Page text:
#1
Oct2104, 10:36 AM

P: 718

Hi all,
For the past few years, building model rockets has been a hobby of mine. I've designed a few of my own, and I'd like to be able to do stability, height, etc. calculations before actually building the rocket. My question: If you know the mass of the rocket, the magnitude of the force being applied it, and the force of drag as a function of velocity, how do you calculate the rocket's velocity at any time. There's a similar question here: http://www.physicsforums.com/showthread.php?t=48326 but that problem simplifies things by making drag a constant times v, instead the actual physical case of a constant times v squared. I seem to recall that you aren't allowed to apply a nonlinear function to the dependent variable in a differential equation, so you can't just change the v in the formula given in that thread to a v^2. Even if I'm wrong here, I'm still not entirely sure how to continue from where the thread left off as my integration skills are a little rusty. Could someone please help? Thanks, LastOneStanding 



#2
Oct2104, 11:44 AM

Mentor
P: 22,000

THIS is the equation you are looking for. Its pretty easy to apply if you know the values to plug in...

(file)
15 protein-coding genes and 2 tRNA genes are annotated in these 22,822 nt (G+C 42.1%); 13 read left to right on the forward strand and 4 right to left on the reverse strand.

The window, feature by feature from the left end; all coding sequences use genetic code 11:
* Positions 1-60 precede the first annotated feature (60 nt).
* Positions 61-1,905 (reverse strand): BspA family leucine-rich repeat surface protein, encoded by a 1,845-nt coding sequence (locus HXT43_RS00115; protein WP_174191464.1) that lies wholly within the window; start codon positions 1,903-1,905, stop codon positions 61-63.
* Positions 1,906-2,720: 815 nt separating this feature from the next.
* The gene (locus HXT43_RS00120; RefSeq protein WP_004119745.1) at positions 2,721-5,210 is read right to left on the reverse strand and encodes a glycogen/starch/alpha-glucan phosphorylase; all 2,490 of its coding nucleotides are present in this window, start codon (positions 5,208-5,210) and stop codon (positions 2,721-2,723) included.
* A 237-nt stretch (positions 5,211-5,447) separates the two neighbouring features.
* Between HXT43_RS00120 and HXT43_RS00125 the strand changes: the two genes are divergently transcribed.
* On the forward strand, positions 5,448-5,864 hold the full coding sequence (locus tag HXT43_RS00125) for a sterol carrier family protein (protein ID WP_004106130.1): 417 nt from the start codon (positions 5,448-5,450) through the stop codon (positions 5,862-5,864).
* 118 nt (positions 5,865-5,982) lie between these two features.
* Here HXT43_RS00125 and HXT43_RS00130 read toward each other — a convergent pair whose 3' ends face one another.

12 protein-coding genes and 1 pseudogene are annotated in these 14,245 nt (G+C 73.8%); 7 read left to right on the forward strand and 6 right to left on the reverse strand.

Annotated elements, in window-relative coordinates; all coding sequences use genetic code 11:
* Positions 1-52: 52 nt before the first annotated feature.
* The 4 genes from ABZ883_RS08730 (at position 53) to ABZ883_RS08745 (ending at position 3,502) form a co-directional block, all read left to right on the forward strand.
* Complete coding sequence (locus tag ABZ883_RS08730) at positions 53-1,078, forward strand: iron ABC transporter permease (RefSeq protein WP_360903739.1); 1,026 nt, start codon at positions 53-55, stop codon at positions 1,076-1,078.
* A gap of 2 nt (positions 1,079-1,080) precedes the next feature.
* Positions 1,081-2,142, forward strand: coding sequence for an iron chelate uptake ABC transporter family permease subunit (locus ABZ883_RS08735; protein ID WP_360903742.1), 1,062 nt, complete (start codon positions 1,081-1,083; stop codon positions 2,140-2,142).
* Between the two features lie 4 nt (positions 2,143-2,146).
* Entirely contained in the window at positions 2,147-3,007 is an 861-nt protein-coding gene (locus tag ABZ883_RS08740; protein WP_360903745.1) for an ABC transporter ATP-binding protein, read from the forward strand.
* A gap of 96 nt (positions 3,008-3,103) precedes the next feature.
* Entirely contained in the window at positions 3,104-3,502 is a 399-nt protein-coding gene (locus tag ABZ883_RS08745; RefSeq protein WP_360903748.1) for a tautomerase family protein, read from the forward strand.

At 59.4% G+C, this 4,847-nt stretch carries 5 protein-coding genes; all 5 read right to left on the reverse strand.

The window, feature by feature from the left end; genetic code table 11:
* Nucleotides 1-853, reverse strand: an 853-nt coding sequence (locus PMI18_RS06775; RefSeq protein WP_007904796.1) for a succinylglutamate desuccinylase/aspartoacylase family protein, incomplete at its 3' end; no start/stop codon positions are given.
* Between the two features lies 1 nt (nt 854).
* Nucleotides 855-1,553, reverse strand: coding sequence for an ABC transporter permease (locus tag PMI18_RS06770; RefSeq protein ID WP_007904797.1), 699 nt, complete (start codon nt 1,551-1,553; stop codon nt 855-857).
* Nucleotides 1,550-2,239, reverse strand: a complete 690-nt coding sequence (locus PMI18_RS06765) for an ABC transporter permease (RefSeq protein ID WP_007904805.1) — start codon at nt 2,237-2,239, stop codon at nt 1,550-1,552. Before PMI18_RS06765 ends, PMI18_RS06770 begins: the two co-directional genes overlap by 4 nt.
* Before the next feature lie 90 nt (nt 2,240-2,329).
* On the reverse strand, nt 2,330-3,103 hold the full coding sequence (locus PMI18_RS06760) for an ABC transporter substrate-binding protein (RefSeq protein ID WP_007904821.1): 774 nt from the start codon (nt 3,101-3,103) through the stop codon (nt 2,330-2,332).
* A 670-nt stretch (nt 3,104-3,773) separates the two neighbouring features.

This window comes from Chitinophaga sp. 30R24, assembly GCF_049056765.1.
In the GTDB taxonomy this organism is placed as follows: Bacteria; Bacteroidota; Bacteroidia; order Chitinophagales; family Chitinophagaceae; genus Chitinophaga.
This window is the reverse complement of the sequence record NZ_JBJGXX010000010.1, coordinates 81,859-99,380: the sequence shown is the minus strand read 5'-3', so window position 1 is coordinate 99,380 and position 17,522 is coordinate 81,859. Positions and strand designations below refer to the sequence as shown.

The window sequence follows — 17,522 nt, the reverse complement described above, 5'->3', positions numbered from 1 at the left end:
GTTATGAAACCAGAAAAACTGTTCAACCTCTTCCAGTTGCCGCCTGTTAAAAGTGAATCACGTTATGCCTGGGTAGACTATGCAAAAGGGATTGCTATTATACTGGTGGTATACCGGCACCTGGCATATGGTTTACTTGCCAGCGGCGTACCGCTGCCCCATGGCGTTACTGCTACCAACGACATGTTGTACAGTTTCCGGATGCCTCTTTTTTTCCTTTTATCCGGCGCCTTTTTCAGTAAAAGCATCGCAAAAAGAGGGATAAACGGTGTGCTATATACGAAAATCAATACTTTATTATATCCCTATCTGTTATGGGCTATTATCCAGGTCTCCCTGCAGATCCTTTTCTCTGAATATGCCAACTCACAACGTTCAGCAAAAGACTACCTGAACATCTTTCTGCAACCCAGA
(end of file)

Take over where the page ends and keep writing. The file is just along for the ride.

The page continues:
Going from that to speed/altitude, I'm pretty lazy when it comes to equation solving, so using f=ma (and a decreasing mass with time) and the drag equation, and throw it into an Excel spreadsheet using a numerical solving method. If you need help doing that, I can probably help you tonight. 



#3
Oct2104, 01:16 PM

Mentor
P: 22,000

Ok, I was bored, so I did the spreadsheet/graph. Its attached. I didn't check it thoroughly, but the graph looks right. I had to clip the data to make it small enough to upload  stretch it down to about 500 and you'll get a flight profile for just about the entire ascent (even after engine shutoff).




#4
Oct2104, 06:26 PM

P: 718

Calculating drag
Hey, thanks so much russ! This is a huge help, I really appreciate this! I knew that was the equation for calculating the force of drag, it was just using that to calculate the velocity at any time that I couldn't figure out.



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